Your estate plan doesn’t just explain who will receive what property from you when you die. It also strongly influences how people remember you. The inheritance that people receive from you will have a dramatic influence on your ultimate legacy.
Protecting that legacy is as important as planning it properly in the first place. When you die, your financial situation could diminish what your loved ones inherit from your estate. Your executor has a legal obligation to repay your debts before they distribute assets to your loved ones. Asset protection planning can help prevent creditors from making claims against your most valuable assets.
What is asset protection planning?
The property in your name is vulnerable when you are alive and after you die. If someone brings a lawsuit against you now, the courts might use your current property to repay any amount awarded to them in a judgment. Or, the court may grant a lien so that you can’t transfer or sell the property without paying the judgment first.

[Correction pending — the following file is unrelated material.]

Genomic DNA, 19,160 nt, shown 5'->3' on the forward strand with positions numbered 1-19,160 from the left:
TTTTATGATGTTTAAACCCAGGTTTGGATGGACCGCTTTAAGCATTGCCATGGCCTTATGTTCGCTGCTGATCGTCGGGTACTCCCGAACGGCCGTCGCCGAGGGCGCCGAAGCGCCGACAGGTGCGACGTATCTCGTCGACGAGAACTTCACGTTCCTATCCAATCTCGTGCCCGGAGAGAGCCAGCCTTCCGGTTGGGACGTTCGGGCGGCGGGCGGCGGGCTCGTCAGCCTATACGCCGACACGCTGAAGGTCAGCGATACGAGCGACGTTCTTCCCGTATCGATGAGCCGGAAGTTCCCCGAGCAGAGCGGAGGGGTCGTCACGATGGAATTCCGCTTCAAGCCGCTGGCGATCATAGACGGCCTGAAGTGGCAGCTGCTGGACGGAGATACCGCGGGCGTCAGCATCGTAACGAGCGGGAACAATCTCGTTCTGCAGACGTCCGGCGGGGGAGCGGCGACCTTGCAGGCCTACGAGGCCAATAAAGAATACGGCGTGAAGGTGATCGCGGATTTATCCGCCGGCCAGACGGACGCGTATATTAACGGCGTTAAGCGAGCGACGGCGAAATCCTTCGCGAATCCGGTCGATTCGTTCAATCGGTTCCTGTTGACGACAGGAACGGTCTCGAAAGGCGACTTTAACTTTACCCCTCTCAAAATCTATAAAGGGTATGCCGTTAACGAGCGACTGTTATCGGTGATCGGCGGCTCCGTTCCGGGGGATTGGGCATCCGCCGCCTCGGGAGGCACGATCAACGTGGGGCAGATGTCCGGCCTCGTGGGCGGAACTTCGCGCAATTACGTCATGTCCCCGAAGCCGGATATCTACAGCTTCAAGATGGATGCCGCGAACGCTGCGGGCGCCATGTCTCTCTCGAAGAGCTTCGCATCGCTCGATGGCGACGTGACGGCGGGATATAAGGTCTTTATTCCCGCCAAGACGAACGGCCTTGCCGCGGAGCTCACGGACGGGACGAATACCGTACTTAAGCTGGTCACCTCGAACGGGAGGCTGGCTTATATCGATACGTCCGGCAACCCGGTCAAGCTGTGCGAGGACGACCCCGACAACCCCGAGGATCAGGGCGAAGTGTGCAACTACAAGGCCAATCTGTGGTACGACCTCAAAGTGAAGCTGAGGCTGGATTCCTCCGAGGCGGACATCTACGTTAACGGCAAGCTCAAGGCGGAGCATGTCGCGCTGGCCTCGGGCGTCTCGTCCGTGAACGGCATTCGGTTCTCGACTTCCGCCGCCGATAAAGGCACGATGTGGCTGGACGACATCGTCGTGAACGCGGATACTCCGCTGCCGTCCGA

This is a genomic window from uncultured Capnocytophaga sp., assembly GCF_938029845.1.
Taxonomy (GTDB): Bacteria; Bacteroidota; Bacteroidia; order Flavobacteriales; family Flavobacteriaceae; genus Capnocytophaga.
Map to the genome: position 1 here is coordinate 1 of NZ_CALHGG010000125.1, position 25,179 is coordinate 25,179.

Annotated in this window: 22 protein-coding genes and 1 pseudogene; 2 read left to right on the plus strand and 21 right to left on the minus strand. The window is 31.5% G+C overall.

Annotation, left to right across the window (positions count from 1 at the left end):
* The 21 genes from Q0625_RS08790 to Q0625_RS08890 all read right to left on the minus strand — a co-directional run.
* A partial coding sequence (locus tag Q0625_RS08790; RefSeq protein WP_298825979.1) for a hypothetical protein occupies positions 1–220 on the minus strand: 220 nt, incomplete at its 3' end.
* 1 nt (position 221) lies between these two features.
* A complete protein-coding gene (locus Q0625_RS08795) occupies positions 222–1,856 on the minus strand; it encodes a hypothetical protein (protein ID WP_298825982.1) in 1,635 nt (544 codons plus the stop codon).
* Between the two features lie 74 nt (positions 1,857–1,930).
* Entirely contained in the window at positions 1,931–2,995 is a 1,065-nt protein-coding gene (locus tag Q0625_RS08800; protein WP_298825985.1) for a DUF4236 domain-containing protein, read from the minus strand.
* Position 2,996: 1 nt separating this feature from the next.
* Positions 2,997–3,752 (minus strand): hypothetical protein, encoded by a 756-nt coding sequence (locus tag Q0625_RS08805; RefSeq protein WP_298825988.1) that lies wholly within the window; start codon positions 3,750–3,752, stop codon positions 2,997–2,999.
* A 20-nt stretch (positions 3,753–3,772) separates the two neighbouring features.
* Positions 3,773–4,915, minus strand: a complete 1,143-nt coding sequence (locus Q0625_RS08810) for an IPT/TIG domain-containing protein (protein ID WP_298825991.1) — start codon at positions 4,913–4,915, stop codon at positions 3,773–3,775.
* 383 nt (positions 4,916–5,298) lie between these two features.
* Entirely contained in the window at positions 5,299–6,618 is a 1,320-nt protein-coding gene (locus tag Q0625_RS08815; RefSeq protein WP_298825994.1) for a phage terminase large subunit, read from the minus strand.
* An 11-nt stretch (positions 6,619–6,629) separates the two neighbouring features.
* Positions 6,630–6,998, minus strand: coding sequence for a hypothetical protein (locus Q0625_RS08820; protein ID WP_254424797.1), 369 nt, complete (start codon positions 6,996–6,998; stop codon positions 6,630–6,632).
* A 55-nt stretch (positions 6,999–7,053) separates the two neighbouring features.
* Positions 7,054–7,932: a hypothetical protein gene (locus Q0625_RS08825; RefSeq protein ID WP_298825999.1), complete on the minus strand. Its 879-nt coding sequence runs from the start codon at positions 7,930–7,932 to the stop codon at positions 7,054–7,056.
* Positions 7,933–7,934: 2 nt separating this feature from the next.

After you die, tax authorities, private creditors and even Medicaid recovery programs can bring claims against your estate and the assets within it. Everything from your bank account to your home could wind up liquidated to repay creditors. During asset protection planting, you make changes to how you hold property to protect it from such claims.
Moving property into a trust can protect it both while you are alive and after you die. Arranging for property to transfer to someone else and immediately at the time of your death can also prevent it from going through probate and thereby eliminate creditor claims against those assets.
Considering your debts and liabilities can help you decide what steps are necessary during estate planning, possibly including asset protection.